Stony Kill Farm: An enduring example of “Agriculture in Perpetuity”

Authored by Kat Baumgartner

Stonykill Photo

A December 5, 1957 photo of Stony Kill Farm with the Manor House visible in the background. Photograph of the land, Dec. 5, 1957, Box 10, Stony Kill 1942-1952, Farmingdale State College Archives, Farmingdale State College, Farmingdale, New York.

On November 9, 1942, John Bayard Rodgers Verplanck, James DeLancey Verplanck, and their wives Evelina and Susan gave a 750-acre property to the Long Island Agricultural and Technical Institute, now Farmingdale State College, in exchange for one dollar. The Verplanck brothers had a particular vision for this land: “In presenting the gift of the farm to the State it was specifically stated in the Transfer of Title that the primary function of the farm would be to serve as an outdoor laboratory enabling Institute students to receive a wider range of instruction than would otherwise be possible at Farmingdale. In addition, the farm was to be kept in ‘Agriculture in Perpetuity.’”2  Continue reading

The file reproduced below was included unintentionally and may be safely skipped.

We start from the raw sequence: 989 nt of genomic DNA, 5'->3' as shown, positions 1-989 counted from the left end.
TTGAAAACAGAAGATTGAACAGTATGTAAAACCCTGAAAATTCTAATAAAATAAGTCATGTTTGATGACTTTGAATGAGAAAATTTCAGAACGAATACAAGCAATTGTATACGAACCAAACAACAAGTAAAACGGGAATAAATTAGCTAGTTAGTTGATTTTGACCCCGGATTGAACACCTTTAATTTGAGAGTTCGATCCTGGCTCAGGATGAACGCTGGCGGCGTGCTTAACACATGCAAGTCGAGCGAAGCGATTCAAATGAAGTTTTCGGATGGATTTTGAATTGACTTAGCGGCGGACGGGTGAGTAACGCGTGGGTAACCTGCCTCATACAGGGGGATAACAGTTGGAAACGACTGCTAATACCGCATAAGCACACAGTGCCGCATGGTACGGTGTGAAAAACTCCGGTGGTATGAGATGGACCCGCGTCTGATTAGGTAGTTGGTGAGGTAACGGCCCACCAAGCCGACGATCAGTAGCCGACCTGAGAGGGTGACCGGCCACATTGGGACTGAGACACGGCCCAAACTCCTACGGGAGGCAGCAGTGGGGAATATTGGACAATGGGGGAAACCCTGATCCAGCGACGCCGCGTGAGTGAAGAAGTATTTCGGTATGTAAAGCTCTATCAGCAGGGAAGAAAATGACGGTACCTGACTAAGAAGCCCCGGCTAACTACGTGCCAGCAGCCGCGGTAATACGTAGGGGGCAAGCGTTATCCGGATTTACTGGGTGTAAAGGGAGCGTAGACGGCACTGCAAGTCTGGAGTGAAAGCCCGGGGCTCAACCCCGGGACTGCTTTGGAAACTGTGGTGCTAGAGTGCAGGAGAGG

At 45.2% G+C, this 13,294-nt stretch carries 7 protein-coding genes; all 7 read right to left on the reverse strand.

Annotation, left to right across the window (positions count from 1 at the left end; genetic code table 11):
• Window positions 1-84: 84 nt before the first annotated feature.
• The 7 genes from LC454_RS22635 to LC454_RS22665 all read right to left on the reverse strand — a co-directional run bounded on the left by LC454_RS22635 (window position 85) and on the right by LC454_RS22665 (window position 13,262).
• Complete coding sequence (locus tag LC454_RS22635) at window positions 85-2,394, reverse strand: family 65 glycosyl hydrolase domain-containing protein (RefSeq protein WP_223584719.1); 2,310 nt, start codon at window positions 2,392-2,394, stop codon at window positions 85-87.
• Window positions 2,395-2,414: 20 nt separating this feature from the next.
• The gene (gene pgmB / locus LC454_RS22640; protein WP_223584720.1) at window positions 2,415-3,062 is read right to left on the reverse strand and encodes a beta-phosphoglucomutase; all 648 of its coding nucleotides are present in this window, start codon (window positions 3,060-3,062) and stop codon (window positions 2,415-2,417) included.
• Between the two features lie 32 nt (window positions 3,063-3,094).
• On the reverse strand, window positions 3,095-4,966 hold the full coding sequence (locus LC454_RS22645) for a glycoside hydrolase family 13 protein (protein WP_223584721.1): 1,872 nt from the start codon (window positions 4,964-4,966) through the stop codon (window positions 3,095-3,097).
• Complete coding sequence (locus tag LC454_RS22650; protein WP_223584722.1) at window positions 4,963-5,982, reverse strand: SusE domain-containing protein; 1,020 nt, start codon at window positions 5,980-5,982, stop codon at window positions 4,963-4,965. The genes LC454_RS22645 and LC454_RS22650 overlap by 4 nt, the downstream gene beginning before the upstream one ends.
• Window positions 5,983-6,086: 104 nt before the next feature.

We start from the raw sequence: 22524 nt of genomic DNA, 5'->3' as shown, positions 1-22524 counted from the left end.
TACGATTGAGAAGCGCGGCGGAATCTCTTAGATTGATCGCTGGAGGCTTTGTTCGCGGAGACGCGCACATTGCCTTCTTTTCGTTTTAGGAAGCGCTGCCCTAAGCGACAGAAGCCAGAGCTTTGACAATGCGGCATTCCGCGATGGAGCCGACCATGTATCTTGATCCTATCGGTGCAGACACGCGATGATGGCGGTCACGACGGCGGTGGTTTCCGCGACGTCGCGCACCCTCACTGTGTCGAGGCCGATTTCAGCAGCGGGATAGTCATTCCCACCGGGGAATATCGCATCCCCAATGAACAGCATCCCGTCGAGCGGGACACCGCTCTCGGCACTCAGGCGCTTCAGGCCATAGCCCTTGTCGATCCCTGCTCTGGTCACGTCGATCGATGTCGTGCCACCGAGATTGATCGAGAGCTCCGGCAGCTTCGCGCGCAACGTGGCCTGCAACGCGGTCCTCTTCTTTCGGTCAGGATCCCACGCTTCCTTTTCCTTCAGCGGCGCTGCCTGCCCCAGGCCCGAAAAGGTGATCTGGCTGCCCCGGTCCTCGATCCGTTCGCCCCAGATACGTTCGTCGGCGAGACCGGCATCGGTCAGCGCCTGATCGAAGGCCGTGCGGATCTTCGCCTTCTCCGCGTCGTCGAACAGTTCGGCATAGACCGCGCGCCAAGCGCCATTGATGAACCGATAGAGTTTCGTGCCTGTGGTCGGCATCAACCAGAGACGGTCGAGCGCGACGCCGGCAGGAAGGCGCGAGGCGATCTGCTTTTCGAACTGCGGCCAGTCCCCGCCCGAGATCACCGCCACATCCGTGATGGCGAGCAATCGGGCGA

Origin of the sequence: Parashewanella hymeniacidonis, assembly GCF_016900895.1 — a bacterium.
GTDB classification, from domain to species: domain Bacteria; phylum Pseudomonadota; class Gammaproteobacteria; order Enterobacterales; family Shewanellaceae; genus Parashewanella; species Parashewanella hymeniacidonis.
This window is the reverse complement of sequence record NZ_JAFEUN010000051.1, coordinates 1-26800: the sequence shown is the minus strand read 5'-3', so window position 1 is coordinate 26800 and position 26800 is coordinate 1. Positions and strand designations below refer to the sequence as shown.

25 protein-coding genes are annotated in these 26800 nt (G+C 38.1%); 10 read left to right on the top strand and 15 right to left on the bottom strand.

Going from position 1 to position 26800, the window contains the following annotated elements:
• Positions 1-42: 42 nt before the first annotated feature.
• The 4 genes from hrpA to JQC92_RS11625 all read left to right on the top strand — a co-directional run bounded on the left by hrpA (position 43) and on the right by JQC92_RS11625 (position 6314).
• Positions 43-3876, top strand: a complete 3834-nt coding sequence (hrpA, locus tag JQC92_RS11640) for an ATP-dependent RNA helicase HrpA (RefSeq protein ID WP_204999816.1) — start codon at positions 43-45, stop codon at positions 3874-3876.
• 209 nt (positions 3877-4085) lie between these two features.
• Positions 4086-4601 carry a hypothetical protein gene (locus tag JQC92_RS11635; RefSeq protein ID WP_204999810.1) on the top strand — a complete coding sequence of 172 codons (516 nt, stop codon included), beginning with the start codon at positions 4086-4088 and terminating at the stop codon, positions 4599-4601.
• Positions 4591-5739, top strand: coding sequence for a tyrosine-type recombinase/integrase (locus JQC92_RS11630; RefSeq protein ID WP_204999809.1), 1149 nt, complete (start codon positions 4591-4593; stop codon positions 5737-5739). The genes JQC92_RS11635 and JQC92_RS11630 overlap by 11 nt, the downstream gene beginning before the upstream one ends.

Natural History Magazine: Photographs by Marjorie Gowie

Authored by Rachel Sferlazza

Amityville Public Library

Photo-journalistic essay by Marjorie Gowie inside

For my Academic Service Learning Project, I processed a previously untouched collection. This collection was kept in a box labeled, “African Handicrafts Collection,” which contained artifacts from South Africa, made by the Xhosa tribe. Included along with these items were a series of photographs taken by Marjorie Gowie, along with a copy of the Natural History magazine some of those photographs appeared in. The magazine, which is still currently published, contains six of the twelve photographs donated to Amityville Public Library. When I arrived at the Library, this collection had never been processed. Almost nothing was known about this collection, though the name “MARJORIE GOWIE” was stamped in capitals on the back of each photograph. The American Museum of Natural History’s Division of Anthropology has a similar collection of Xhosa artifacts, but its descriptions are also vague, in favor of photographic documentation (AMNH). My research would reveal that Gowie was a South-African-born photographer, who lived in Manhattan (, n.d.). Continue reading